The great spring congregation of some half million migrating sandhill cranes along Nebraska's Platte River Valley has now peaked and on the ebb. The cranes are now mostly on the wing in their big push to Canada, Alaska and Siberia. They are a sleek and beautiful creature in flight, as seen here silhouetted against a bright, but cloudy sky. It's little surprise to see why cranes are so revered by cultures the world over.
Will they continue to thrive and migrate as they do now or will global warming change their patterns and habitats or even their existence? We shall see, of course, but since they are among the oldest living birds on the planet and have existed over 34 million years, they have more than proven their ability to adapt.
Here, we're already looking forward to the awe and magic that their great numbers will bring again on next year's visit.
Sandhill cranes departing their overnight roost on sandbars in the Platte River, near Grand Island, Nebraska. They will spend their entire day feeding on stubble in nearby farmland fields before returning to the river at sunset.
These beautiful birds are a part of the 500,000 sandhill cranes making a brief visit along Nebraska's Platte River for rest and nourishment. It's estimated that they will add 20 percent of their body weight during a four to five week period of feeding in surrounding farmlands before their big push north. During our visit to the Platte yesterday, there were thousands of these large birds everywhere in the fields and sky. 80 percent of all the migrating cranes on the planet make their stop here for R and R. Although some twenty million other migrating birds also visit this short stretch along the Platte, there were few to be seen yesterday. Many of the two million snow geese, for instance, have come and gone. It's believed the sandhill cranes have congregated here on the Platte for some 10 thousand years during one of the earth's greatest migrations.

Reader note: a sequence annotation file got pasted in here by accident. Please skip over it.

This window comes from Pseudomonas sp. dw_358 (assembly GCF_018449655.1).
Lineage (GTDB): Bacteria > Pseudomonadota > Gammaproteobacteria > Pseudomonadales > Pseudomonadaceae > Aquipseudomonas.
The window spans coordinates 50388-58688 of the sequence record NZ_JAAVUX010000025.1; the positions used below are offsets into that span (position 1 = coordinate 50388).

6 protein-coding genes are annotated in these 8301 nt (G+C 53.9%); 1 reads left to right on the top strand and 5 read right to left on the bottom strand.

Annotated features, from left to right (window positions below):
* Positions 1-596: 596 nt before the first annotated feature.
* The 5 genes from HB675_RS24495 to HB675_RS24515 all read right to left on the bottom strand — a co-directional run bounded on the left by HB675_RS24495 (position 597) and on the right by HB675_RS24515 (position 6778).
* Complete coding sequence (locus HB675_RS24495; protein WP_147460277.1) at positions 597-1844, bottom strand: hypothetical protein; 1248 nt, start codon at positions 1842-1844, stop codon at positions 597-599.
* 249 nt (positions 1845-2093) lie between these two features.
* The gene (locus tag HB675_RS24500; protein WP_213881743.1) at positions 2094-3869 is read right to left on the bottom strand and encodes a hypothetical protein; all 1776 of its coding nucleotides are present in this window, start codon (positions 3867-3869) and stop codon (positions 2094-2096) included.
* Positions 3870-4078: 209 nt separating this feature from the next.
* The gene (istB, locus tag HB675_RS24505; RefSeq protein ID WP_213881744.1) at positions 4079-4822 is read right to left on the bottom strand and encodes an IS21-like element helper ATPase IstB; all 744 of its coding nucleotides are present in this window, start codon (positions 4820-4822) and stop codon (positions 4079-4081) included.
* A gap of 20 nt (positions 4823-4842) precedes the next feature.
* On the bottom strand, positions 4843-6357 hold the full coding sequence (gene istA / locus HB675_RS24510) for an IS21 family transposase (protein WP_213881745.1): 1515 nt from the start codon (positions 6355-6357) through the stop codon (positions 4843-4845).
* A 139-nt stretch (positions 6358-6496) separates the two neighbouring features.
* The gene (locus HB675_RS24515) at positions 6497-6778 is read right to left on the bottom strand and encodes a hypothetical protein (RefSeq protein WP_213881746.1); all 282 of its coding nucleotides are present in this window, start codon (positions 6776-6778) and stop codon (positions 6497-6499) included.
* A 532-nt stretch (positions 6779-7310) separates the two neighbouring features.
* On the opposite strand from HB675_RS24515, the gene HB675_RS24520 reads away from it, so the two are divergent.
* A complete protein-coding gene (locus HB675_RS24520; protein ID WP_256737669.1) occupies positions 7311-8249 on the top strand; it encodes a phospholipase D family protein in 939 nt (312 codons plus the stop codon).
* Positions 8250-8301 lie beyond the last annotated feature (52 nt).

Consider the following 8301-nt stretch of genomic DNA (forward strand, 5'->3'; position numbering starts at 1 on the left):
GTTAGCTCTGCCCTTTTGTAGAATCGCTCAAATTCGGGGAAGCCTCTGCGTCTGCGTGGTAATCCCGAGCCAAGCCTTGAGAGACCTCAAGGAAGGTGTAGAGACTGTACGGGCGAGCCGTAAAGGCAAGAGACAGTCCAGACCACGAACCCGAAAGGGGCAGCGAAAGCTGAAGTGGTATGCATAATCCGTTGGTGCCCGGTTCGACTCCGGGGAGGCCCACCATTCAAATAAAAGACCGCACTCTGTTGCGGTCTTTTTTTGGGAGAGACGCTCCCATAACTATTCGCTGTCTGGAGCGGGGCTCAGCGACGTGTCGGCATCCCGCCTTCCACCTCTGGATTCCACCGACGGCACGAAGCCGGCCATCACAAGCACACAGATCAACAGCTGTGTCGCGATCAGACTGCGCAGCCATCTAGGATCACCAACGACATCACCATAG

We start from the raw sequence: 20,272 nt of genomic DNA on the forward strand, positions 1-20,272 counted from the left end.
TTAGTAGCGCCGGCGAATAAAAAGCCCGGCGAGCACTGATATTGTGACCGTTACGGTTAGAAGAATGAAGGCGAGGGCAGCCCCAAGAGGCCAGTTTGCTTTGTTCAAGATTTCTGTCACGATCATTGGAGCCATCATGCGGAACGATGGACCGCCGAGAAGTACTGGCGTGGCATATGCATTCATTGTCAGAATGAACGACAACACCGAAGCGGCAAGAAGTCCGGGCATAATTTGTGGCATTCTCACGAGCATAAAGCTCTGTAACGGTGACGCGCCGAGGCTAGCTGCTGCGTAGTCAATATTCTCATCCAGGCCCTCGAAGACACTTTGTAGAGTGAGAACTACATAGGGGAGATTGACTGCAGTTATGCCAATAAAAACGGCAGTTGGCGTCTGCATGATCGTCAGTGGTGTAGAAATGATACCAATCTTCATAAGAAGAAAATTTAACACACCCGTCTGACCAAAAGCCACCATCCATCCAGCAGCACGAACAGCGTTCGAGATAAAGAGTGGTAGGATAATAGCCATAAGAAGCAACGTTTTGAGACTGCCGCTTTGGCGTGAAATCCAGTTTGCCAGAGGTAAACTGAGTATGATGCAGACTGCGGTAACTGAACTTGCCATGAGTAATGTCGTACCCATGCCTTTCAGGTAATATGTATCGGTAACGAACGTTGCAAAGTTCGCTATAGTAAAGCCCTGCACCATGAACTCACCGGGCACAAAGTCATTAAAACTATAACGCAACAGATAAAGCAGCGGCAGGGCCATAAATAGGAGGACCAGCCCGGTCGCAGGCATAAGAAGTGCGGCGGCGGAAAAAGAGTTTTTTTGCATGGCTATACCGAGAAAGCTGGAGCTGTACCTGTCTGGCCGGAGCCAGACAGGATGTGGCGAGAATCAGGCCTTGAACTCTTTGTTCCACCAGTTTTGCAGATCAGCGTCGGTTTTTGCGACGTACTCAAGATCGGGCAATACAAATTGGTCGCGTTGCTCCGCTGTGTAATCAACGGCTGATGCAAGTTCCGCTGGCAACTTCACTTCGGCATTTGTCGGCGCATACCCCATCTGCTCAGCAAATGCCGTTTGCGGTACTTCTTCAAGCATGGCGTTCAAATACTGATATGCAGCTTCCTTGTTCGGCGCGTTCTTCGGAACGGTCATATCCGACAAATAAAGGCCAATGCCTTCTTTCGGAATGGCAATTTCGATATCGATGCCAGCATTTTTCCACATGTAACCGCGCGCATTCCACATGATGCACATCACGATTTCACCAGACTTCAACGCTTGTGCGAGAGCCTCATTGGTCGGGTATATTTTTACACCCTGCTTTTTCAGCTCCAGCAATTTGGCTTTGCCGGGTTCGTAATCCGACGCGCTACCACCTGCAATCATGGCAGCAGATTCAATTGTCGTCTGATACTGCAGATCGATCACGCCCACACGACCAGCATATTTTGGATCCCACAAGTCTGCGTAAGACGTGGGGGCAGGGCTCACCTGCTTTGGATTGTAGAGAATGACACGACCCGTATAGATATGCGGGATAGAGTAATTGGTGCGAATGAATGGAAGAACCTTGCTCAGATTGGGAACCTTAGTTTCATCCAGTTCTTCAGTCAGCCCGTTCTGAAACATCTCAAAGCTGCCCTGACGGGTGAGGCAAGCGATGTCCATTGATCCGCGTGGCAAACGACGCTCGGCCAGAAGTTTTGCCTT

Here they come! They do it at this time every year. About a half million sandhill cranes (Grus canadensis) congregate along an eighty mile stretch of Nebraska's Platte River for several weeks in order to rest, feed and fatten up before continuing their migration north to nesting grounds in Canada, Alaska and even Siberia. It is truly one of the great spectacles of nature and a birder's delight. They arrive in waves from various southern wintering grounds beginning in mid February and continue until early April. In the weeks ahead I hope to make several posts with current photos and information about the extraordinary sandhill crane gathering and possibly a few pics of some of the other estimated 300 species that will also be passing through on their northbound journey.
A small flock of some 20 plus trumpeter swans (Cygnus buccinator) have chosen a lake (with some open water) in the Omaha metro as their place to winter over before heading north again, most likely in late February. The trumpeter swan is considered to be the world's largest extant species of waterfowl.. They mate for life and congregate in small groups or families rather than travel in large flocks. Their loud, resonant, bugling voice is unmistakable. The trumpeters are native to North America and have a black bill with a long straight neck and do not share the bright orange bill and classic S shaped neck of the introduced Eurasian mute swan more commonly seen in urban ponds and lakes.
Omaha Lens is an effort to record and post images about day-to-day life seen through the lens of my camera, both in and around the Omaha area of the U.S heartland and from my travels elsewhere.
Hope you enjoy your visit.